Find Product-Market Fit
We're gonna dive into this next lesson by starting off lesson four here on finding your product market fit. And this is gonna be a short one, but it's gonna be really, really important. So here we are, we're almost about halfway through, we're gonna get to halfway through by the end of this segment but we're gonna start off here by designing your feedback loop. When it comes to product/market fit, what we're really trying to do is create a system for you to make your product better and better and better, easier to sell, easier to deliver and more effective, and make happier customers every single time you sell it. And that is, it's a loop, it's a feedback loop, it's a system, right Aleah? Systems, yeah. (crowd laughs) It's a process that you can use, that you can employ, to make it better every single time. Now before we get to that feedback loop, I have something to break to you. There's a 90% chance that you fall into one of two camps and really if you're here, if you're watching, th...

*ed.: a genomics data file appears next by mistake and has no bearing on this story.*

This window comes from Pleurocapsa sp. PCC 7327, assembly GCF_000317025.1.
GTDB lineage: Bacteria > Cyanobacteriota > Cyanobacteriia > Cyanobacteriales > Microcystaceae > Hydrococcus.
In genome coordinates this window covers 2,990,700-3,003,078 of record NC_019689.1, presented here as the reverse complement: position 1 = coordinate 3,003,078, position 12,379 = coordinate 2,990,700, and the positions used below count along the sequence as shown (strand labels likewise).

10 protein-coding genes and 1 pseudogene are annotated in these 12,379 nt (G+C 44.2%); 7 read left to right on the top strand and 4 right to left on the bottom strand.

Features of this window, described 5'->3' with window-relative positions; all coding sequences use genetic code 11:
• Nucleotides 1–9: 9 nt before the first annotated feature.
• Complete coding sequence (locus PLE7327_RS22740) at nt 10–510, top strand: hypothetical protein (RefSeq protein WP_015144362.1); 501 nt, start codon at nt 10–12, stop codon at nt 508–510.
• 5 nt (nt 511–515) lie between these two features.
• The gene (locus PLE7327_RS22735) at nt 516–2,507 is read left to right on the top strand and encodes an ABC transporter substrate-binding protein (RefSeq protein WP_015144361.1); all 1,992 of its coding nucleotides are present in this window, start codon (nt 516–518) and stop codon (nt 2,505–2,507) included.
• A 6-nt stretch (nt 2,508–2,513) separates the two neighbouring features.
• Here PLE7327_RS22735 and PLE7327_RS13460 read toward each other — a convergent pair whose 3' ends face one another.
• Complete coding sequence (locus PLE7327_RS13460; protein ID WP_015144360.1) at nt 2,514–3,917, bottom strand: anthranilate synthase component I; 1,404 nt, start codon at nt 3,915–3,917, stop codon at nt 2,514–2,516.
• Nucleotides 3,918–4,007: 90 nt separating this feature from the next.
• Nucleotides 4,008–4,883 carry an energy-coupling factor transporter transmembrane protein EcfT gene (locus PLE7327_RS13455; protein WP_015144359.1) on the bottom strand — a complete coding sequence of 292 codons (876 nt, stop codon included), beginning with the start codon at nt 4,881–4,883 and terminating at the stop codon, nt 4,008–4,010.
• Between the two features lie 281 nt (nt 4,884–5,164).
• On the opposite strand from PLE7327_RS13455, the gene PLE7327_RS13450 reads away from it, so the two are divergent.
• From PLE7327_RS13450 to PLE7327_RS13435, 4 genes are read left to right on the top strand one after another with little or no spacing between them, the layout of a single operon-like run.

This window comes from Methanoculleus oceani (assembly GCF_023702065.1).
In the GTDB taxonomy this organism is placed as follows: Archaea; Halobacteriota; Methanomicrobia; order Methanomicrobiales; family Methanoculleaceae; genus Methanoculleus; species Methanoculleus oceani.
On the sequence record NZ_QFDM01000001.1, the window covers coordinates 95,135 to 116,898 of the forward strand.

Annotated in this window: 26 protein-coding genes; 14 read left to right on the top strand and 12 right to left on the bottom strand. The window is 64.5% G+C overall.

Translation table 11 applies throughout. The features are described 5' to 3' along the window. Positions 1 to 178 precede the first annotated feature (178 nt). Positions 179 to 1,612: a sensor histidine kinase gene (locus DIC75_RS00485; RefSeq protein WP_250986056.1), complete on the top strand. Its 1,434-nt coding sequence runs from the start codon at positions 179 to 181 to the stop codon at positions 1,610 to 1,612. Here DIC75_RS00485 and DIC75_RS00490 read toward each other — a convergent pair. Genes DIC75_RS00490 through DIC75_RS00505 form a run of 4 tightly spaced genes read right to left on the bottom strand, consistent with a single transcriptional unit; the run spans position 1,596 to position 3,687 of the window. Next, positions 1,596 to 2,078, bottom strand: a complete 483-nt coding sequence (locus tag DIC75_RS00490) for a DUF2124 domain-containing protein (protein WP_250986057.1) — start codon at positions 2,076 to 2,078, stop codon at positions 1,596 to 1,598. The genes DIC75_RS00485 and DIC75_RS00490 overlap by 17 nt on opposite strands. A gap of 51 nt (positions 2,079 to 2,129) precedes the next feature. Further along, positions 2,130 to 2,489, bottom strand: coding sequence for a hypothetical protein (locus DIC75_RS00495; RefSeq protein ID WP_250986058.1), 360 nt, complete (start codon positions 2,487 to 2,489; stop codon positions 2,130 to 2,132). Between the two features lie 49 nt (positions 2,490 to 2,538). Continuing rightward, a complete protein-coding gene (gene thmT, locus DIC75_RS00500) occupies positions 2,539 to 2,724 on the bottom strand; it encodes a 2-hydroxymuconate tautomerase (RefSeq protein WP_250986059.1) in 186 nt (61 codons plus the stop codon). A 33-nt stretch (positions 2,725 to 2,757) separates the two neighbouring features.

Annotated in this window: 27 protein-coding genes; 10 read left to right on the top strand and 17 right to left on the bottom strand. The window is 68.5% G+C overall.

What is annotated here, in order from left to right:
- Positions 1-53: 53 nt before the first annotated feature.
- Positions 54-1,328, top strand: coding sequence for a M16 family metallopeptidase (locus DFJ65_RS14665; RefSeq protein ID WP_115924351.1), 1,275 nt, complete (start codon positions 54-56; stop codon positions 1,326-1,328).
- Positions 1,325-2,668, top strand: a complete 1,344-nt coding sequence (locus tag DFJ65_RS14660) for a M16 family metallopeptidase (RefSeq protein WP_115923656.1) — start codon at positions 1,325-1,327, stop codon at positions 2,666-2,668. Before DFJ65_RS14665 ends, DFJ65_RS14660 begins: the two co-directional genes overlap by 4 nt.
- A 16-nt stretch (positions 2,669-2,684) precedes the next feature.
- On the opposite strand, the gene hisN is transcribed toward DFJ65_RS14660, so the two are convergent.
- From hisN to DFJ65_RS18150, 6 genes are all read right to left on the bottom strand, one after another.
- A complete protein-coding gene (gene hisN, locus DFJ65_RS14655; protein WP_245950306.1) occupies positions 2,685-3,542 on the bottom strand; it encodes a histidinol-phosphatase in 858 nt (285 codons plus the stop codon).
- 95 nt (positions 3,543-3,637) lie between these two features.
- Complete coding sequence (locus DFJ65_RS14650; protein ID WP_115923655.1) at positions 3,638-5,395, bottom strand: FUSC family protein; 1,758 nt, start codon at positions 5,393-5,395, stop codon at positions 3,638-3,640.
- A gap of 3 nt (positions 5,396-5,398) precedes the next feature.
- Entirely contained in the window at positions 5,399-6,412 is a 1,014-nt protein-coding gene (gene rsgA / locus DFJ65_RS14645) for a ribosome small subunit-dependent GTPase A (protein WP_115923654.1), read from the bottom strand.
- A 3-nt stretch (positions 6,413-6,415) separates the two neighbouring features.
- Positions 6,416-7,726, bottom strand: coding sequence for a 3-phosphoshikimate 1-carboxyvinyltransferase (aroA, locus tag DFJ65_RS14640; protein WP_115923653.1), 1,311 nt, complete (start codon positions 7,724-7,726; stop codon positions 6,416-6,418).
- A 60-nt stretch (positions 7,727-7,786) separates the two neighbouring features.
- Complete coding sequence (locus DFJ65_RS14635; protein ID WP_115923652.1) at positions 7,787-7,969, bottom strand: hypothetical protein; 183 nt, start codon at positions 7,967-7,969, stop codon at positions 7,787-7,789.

ere's a pretty good chance that there's like, 100% chance, that you fall into one of these two camps. Either: one, you have not yet found product/market fit. And I would probably say that's where the majority of you lie, or you found it, and you ignored it. And I know there are people out there watching, maybe there's somebody here who has found it and ignored it. But what is this product/market fit of which I speak. Well we will let the person who came up with, coined the term product/market fit, Marc Andreessen tell us what it is. He says "Product/market fit means being in a good market "with a product that can satisfy that market." Okay Marc, what does that mean? I know. This is essentially what it means, this is what product/market fit is. When you find product/market fit, it's easy to get a yes on your product, in other words it's easy to sell it, and there are plenty of potential yeses to sustain your business. So you've got a product that people want in a market where there are plenty of people to buy it. Enough people to keep your business going for years, and years and years and years, depending on how the market changes and evolves. Makes sense? Are we clear on product/market fit? Okay awesome. Now if you haven't found product/market fit, first of all you are not alone. But here are some of the reasons you might not have found it. First and foremost, this is the biggest, you haven't stuck with a product, a program, a service, whatever your offering, long enough to truly evaluate the possibility of whether it could become your core offer. This goes back to that whole "what else?" problem that whole "junk drawer" business model that I've been talking about, where you are just constantly in a cycle of creating new things, you don't stay and focus on a product long enough to figure out "is this it?" Is this the blockbuster waiting to happen? That's the first reason. Two, then you don't use a customer feedback to iterate slowly, so often people get customer feedback but they use the kind of customer feedback to kind of justify that cycle of constantly creating something new. So you know you do a survey of people who just completed your program, and they're like "Well now I want this thing, and now I want this thing, and can you make it in purple?" And so you go and you create something brand new, right out of the gate instead of coming back to that product and saying "What do I need to change here "to make it even better for the next round of customers and even easier to sell?" That's how you wanna be using your customer feedback. In the next lesson we will talk about using customer feedback to further develop other product opportunities but right now we're talking about using feedback to better develop and refine the product that you have, the core offer that you have. And then of course you flail around, creating offer idea after offer idea. Now, what about on the flip side? What if you've actually found it and you ignored it? And you may not actually even know that you've fallen into this camp, maybe you sold something and it was really easy to sell but you still didn't come back to it. So if you ignored it, it means that you didn't go out and find new people to sell your offer to, you end up selling to the same people over and over again. Remember there was the question earlier in the day about what if you have raving fans, what about then, how do you keep them happy? How do you keep them growing? This is a really common problem where somebody has gotten together an audience of raving fans, a core group of people who would buy whatever it is that they offer. So they keep offering new things, and ignore when they've created an offer that they could go to the big time with. Because they're just focused on that group of raving fans, and guys there is nothing wrong with focusing on raving fans, I highly recommend it, but at the same time, if you wanna take a business and make it really sustainable, grow it to the point where it can take care of you and create a legacy with the work that you're building, you've gotta use those raving fans to actually teach you about what products you need to stick with instead of actually creating new things. If you ignore product/market fit you might have also thought that your offer couldn't scale to become truly profitable. So another mistake I see people make is that their coaching sells really easily, their consulting sells really easily. And so maybe they experiment with creating a class or a course and that doesn't go well for them, and so they think "Oh, this can't really scale, I can't "really take this to the point so I'm gonna try "creating something else, and try creating something else" instead of thinking about, "Well how could I "actually scale my coaching?" Or "How could I actually scale my consulting offer?" So there's that too, it can become sort of a self fulfilling prophecy in that way. And then the final reason you might have ignored product/market fit, and I know this is a problem for people here watching, is you got bored. You got bored. Because I know one of the other fears, and we have not addressed this yet, is that when Tara tells you that you need to focus your business on one core offer, your extremely creative brain goes "Ahh! What am I gonna do with all my ideas? "What am I gonna do with that creative itch "that I constantly need to scratch? "Tara I'm gonna be bored out of my mind." How many of you have thought that so far? Okay one. (laughs) That's awesome. I know wherever you are out there, online, you guys, you're thinking that same thing too. You're worried about the boredom factor. Just yesterday we released the hundredth episode of "Profit Power Pursuit and we did it with Chase Jarvis, who's the co-founder and CEO here of CreativeLive, who I co-produced that podcast with. And one of the things he said in that interview, is "In the future, all CEOs will be considered artists." "In the future all CEOs will be considered artists." And I think that encapsulates the solution to this problem of boredom, is that you now have the opportunity, once you've streamlined your business, focused your business on one core offer, you have the opportunity to apply your creativity, your art, your contribution, to the role of growing your business, instead of constantly creating new things. Growing a business is an incredibly creative act. It requires that sort of innovation, that sort of, you know, novelty of figuring out how to do old things in new ways, or figuring out how to do new things in new ways. Running a business is incredibly creative. It takes incredible artistry, and you now have the opportunity to become that kind of CEO. To become that kind of founder that is channeling their creativity, all of that idea power, into growing your business instead of just constantly creating new stuff. And constantly creating more work for yourself. Alright so don't, please don't worry about the boredom problem, we can solve the boredom problem. I get bored as easily as anybody. Maybe more easily (laughs) have a real problem with boredom. But this is fun, finding product/market fit, focusing your business and building your business around that core, one core offer can be incredibly creative. Now why does all of this matter? Why does all of this matter, it matters because of all the questions I get about how I can market my business better, how I can hire people, how I can reach more people, all of those questions, and really it all boils down to marketing questions, all anyone wants to know are the answers to the marketing questions right? But you can't accelerate your marketing, or build long-lasting systems, or invest in infrastructure until you've found product/market fit. You can't! What are you building systems around? What are you actually marketing? What are you investing in, in terms of infrastructure, technology, if you don't know the product that's gonna take you into the future, the offer that you're gonna build the legacy of your business around. You can't do all this stuff, all the answers to those questions are just gonna leave you spinning your wheels because you're not gonna know how to apply it to the next thing, and the next thing, and the next thing, and the next thing. If instead you focus on taking that core offer, and getting clear on your product/market fit, now you can take the answers to those marketing questions and you are off to the races. You can take those questions that you have about building a long-lasting systems, you can ask Aleah about them and she will help you take it off to the races right? You can take all of those wants that you have around building a better website, investing in better technology, finding the team members who can help you not have to work so hard, as long as you found product/market fit. So how do you do this? Well that's where building the feedback loop comes in. Now this is exactly the diagram you will find if you open up The Lean Startup by Eric Ries. And you look at how Silicon Valley startups take a teeny little tiny app idea, and turn it into the next Facebook, or the next Slack, or the next Twitter, you don't wanna build the next Twitter, the next, what else is hot right now, whatever it might be, this is how they do it. They start with ideas, then they build a product based on a hypothesis, then they deliver that product to a certain number of customers. Then they measure how that product works with those customers, they get data from those measurements, they learn things from that data, in other words they analyze and process that information. That turns into new ideas and the whole cycle starts again. Ideas turn into building, building turns into delivering your offer, delivering means you're gonna measure something, once you've measure it, you gather data, then you have to learn something from the data, this is a commonly skipped step, and then you come back to ideas. And this happens literally every time you sell your product. Every time you enroll a new client, every time you onboard a new customer, every time you run a campaign around your course, or your program, you have an opportunity to take a particular idea, build out a solution to it, whether that's a new feature, whether that's a new way of doing something, whether that's just a teeny tiny little tweak. You deliver that product or service, you get real actionable data from that, you take that you learn it and you start all over again. At CoCommercial we're onboarding new members every single day and we're running through that loop, almost, on a daily basis, maybe not in it's entirety, but every single time a new member asks a question, we're learning something from that. Every single time my community manager reaches out to a new member, or a confused member, and we get them help, we're learning something about how the product works, about how our messaging landed for them, about what needs to change in the app. That's something we're learning every single day, and making adjustments around. A bunch of us have been talking about how this process is not, this is not a two day process. You guys are here for two days, and I'm putting you through your paces, (laughs) but this is an iterative process, it can take you months and months and months to get you through this feedback loop enough times to where you finally feel like (exhales) "I've got it. This is it. I have reached "that tipping point where I know this is "gonna work, yes I still have a lot of work to do, "but I have complete confidence moving forward."